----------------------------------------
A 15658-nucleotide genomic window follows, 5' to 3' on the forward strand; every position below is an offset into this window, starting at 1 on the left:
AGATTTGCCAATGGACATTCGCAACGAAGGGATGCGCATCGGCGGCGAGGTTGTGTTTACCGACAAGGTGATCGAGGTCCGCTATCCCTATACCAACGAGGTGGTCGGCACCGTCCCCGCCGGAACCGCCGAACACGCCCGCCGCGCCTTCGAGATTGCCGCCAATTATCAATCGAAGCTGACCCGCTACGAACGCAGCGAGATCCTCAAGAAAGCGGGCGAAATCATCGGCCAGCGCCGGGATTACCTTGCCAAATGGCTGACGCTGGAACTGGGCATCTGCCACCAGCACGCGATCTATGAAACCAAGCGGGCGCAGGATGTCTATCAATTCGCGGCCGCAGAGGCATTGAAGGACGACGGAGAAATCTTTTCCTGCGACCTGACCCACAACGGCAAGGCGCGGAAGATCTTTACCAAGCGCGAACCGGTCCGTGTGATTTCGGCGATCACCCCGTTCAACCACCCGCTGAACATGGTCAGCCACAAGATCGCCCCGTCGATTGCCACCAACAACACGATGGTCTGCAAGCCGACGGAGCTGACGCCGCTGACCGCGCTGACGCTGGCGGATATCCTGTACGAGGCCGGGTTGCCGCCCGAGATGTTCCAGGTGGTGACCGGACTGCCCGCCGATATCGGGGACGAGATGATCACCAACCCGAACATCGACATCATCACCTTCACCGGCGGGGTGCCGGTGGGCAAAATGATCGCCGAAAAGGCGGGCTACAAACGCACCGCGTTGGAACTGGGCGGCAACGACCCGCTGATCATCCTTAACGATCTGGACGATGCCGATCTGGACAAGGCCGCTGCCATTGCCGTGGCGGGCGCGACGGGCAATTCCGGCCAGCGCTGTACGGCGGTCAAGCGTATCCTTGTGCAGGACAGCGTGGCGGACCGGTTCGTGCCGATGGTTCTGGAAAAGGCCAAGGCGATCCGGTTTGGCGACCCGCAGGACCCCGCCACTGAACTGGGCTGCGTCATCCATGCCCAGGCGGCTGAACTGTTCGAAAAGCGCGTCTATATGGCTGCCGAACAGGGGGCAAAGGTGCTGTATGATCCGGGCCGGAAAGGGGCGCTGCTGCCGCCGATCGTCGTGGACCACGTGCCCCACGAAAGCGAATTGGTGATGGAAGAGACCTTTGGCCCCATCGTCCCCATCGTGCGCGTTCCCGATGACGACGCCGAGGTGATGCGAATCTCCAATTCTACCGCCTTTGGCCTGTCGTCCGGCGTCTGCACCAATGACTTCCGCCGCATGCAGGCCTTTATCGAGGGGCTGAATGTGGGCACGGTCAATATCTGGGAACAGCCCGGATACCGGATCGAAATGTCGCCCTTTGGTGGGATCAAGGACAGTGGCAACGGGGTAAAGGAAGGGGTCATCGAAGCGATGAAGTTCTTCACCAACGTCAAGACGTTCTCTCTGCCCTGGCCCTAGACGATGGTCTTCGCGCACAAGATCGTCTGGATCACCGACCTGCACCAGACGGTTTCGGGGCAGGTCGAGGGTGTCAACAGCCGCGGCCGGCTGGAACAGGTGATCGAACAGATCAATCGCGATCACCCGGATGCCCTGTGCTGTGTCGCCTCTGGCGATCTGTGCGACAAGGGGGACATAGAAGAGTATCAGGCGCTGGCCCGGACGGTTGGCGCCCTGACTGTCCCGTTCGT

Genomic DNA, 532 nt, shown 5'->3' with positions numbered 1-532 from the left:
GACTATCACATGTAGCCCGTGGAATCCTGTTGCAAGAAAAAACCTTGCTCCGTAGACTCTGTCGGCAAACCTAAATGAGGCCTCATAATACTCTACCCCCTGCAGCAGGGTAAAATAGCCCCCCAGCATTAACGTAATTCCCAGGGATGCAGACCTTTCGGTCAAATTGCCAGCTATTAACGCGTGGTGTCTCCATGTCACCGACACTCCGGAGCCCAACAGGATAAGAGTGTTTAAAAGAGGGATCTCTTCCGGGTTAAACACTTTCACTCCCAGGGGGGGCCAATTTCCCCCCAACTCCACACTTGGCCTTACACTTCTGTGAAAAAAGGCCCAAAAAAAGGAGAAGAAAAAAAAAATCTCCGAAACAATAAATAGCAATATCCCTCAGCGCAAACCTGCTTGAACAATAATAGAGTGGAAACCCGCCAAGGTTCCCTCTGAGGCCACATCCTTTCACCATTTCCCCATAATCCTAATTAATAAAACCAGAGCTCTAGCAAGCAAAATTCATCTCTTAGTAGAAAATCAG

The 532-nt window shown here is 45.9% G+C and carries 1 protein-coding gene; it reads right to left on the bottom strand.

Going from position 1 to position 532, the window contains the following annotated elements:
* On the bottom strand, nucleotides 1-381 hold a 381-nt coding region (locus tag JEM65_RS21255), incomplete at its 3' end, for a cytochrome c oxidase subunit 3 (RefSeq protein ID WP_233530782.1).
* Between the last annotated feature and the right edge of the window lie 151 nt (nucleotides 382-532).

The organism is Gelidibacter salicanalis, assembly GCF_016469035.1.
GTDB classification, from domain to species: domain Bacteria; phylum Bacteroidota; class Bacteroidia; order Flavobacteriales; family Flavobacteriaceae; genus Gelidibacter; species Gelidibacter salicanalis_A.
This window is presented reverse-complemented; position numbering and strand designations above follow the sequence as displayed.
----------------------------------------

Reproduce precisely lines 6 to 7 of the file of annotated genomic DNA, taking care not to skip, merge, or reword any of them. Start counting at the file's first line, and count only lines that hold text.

Going from position 1 to position 532, the window contains the following annotated elements:
* On the bottom strand, nucleotides 1-381 hold a 381-nt coding region (locus tag JEM65_RS21255), incomplete at its 3' end, for a cytochrome c oxidase subunit 3 (RefSeq protein ID WP_233530782.1).